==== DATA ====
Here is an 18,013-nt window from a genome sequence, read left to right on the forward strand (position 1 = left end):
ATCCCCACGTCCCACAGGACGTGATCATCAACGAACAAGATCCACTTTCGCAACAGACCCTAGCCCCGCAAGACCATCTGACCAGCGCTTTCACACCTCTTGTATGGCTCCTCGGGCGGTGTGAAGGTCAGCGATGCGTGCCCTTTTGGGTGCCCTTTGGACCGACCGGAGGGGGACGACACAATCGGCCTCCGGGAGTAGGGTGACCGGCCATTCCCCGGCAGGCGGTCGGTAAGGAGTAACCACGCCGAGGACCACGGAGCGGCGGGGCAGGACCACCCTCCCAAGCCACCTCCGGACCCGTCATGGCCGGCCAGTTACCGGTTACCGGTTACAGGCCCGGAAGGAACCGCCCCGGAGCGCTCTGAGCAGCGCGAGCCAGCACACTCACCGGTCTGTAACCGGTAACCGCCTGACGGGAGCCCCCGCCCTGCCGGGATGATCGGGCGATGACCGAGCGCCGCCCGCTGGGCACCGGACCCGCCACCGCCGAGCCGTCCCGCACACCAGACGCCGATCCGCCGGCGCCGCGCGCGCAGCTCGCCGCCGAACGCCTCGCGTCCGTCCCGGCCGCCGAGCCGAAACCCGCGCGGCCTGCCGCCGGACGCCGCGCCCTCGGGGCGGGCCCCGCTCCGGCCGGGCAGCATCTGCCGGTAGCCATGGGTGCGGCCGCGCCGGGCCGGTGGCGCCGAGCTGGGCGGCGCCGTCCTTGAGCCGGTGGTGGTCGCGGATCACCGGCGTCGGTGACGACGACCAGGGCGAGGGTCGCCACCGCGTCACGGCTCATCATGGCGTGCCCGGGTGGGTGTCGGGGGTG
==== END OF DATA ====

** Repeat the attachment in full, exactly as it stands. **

Here is an 18,013-nt window from a genome sequence, read left to right on the forward strand (position 1 = left end):
ATCCCCACGTCCCACAGGACGTGATCATCAACGAACAAGATCCACTTTCGCAACAGACCCTAGCCCCGCAAGACCATCTGACCAGCGCTTTCACACCTCTTGTATGGCTCCTCGGGCGGTGTGAAGGTCAGCGATGCGTGCCCTTTTGGGTGCCCTTTGGACCGACCGGAGGGGGACGACACAATCGGCCTCCGGGAGTAGGGTGACCGGCCATTCCCCGGCAGGCGGTCGGTAAGGAGTAACCACGCCGAGGACCACGGAGCGGCGGGGCAGGACCACCCTCCCAAGCCACCTCCGGACCCGTCATGGCCGGCCAGTTACCGGTTACCGGTTACAGGCCCGGAAGGAACCGCCCCGGAGCGCTCTGAGCAGCGCGAGCCAGCACACTCACCGGTCTGTAACCGGTAACCGCCTGACGGGAGCCCCCGCCCTGCCGGGATGATCGGGCGATGACCGAGCGCCGCCCGCTGGGCACCGGACCCGCCACCGCCGAGCCGTCCCGCACACCAGACGCCGATCCGCCGGCGCCGCGCGCGCAGCTCGCCGCCGAACGCCTCGCGTCCGTCCCGGCCGCCGAGCCGAAACCCGCGCGGCCTGCCGCCGGACGCCGCGCCCTCGGGGCGGGCCCCGCTCCGGCCGGGCAGCATCTGCCGGTAGCCATGGGTGCGGCCGCGCCGGGCCGGTGGCGCCGAGCTGGGCGGCGCCGTCCTTGAGCCGGTGGTGGTCGCGGATCACCGGCGTCGGTGACGACGACCAGGGCGAGGGTCGCCACCGCGTCACGGCTCATCATGGCGTGCCCGGGTGGGTGTCGGGGGTG